Student/PR

How Yik Yak Demonstrated the Importance of Honing in on your USP

If you’re a post-teen student like me you may or may not remember the worldwide popular app ‘Yik Yak’, which when I started uni was insanely popular amongst students for its humor appeal and ability to give like minded students a common ground to converse upon.

What interests me about this particular business however its the way in which it marketed itself and the way in which it truly messed up.

What made Yik Yak unique was how you could remain anonymous, the developers worked hard (facing backlash that is mentioned in the latter half of this post) to ensure that anything offensive was not approved and therefore not posted, so the anonymity was mainly used for its humor appeal and its appeal for individuals to ask for advice with ease. The app worked, was doing well and their USP was flourishing for them – this was until Yik Yak made the unforgiving mistake of changing the way in which it worked which ultimately, was irreparably damaging to them and their organisation.

So what is a USP? USP stands for Unique Selling Point and is the most crucial element of a business’ formula to determine long-lived success. From an entrepreneurial point of view, establishing and homing in on your USP is a sure fire way of securing survival in start up businesses. USPs have always been around and have always defined businesses, for Apple it was the smartphone and its interactive features, for Primark it was the value for money on clothing, for Virgin it was the quality and variety of service and so on…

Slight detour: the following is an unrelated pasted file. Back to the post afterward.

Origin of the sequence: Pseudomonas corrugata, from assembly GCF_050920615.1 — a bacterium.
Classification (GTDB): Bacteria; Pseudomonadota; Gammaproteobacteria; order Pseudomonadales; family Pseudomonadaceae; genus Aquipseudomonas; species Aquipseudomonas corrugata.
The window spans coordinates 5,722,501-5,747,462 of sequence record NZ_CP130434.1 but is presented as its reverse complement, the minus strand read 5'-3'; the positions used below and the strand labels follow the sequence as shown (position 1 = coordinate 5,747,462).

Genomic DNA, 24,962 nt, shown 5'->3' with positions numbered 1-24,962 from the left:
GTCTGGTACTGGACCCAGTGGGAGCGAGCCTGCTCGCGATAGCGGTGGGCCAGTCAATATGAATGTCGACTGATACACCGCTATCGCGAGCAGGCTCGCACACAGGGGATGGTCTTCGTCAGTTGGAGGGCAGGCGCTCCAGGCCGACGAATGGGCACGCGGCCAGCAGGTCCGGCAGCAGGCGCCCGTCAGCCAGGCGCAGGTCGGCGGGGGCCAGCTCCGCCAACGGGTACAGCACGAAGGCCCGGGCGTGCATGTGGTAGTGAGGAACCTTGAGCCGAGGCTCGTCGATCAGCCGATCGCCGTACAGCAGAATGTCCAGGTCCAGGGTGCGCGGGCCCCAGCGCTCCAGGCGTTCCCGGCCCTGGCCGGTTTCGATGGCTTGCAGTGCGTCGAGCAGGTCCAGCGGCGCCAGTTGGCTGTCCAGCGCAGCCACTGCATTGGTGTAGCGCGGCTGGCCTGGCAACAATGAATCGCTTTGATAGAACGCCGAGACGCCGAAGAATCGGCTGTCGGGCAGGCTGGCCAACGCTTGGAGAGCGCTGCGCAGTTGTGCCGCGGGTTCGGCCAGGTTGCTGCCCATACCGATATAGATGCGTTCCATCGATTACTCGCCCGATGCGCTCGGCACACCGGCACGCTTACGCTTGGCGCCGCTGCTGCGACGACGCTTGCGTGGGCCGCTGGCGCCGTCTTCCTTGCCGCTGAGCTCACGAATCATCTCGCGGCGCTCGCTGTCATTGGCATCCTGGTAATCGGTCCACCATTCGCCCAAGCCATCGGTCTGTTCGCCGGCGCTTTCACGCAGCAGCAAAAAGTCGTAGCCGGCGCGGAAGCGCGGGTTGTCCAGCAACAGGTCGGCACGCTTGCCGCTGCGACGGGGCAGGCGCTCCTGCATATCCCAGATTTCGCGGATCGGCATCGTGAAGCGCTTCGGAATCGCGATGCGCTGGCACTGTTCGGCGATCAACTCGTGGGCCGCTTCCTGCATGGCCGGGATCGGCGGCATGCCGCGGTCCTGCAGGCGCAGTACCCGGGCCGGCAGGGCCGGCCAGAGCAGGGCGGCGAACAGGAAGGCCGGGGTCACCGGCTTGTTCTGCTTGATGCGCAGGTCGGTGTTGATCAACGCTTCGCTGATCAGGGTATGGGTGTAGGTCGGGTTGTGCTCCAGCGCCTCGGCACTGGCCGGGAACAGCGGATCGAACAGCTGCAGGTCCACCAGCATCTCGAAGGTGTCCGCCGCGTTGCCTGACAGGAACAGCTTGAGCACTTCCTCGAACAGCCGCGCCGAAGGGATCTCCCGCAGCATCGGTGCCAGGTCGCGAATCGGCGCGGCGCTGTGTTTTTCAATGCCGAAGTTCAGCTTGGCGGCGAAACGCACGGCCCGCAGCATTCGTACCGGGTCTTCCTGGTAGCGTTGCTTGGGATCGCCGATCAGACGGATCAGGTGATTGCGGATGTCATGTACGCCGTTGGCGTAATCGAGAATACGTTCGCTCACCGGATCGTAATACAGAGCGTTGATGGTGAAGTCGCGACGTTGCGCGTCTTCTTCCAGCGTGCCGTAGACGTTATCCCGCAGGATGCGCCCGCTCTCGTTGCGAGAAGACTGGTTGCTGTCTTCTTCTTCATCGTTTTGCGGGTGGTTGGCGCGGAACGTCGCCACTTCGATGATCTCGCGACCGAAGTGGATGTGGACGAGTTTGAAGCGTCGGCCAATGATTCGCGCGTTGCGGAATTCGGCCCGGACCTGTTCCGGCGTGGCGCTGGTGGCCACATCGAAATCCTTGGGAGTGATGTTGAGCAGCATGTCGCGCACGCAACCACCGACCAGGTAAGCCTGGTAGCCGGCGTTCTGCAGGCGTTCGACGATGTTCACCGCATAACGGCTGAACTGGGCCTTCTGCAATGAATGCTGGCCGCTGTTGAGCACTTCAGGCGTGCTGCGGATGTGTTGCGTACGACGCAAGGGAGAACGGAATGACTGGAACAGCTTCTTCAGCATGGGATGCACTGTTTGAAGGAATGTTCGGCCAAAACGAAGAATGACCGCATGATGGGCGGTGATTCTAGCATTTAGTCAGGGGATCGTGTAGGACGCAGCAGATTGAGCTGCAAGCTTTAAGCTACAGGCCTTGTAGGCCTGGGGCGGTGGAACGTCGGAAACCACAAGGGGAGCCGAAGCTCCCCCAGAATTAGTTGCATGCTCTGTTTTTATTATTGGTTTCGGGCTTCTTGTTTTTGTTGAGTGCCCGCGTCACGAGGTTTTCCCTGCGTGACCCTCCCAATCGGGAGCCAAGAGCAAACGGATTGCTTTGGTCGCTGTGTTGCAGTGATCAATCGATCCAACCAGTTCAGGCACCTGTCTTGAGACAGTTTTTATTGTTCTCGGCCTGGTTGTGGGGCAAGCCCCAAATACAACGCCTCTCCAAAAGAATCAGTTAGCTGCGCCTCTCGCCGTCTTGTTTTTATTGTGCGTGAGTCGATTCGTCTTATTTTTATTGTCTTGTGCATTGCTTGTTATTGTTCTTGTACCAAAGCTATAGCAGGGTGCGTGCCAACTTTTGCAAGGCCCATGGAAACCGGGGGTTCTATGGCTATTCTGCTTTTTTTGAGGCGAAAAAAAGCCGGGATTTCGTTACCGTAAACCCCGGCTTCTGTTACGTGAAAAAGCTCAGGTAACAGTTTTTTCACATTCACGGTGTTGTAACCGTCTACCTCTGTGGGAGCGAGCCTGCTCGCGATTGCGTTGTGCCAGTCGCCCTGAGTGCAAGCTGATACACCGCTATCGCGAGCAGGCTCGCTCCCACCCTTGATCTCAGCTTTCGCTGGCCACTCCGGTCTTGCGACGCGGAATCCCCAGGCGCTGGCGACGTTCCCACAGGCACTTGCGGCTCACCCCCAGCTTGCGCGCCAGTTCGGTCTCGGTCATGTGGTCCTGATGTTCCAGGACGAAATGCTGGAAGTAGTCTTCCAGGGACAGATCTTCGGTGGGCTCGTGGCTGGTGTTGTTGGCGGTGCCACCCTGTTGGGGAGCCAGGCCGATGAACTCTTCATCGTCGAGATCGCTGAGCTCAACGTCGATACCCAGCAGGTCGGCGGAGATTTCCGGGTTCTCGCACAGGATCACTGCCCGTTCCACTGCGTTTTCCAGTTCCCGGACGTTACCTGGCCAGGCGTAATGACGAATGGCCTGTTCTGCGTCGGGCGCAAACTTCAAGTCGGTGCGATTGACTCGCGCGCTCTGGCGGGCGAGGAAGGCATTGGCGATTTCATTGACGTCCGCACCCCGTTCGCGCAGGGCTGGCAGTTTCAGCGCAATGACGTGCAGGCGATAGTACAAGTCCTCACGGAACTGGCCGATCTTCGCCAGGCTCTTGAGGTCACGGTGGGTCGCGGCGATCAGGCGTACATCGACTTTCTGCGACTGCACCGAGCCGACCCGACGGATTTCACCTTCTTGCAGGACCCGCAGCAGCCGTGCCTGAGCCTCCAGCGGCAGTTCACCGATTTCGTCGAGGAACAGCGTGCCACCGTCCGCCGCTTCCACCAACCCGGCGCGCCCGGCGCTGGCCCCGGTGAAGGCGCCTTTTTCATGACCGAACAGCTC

At first, Yik Yak made usernames optional (they had started to lose their precious USP, but still had the elements of it at least), which in itself, however, did not catch on and many expressed their disapproval. Shortly thereafter they made them compulsory and the apps popularity diminished almost overnight. Many, including myself deleted the app as its USP had now dissolved and Yik Yak was no longer a app with appeal. At the time I thought it interesting how such a small change in operations can have such a huge impact; to many, deleting the app probably didn’t cross their minds but for the corporation side, it saw the dissolution of a once wholly successful business.

A few months later I saw an ad on Instagram from Yik Yak urging former users to come back with the appeal that they had brought back complete anonymity. It’s the unfortunate truth however, that social advertising however will never uphold the strength of reputation in marketing; and Yik Yak’s reputation was regrettably already destroyed.

What is even more unfortunate for this company was their ability to tackle issues and backlash they had faced in the past and bounce back – only to see their dissolution occur over something they would have  never have forseen. When Yik Yak were slammed for certain users abusing the anonymity of their services to spread hate, the company quickly tackled this issue through ensuring all posts were approved before they went live on the app. This kind of backlash had all the potential to destroy them, yet the company resurfaced – it seems almost bittersweet that their final breakdown was the result of an unanticipated change in their operations. The moral? Never mess with your USP.

The once $400 million organisation finally sold itself out for a mere $1 million in Spring 2017, a fraction of their former net worth. The change they made may have seemed so minute at the time, yet was ultimately so damaging to them and their organisation to the point of collapse. This unfortunate chain of events sets a stellar example to businesses on the importance of recognizing your USP and always homing in on it, if you don’t, the basis of the appeal of your organisation is lost and failure can be expected to follow shortly after.

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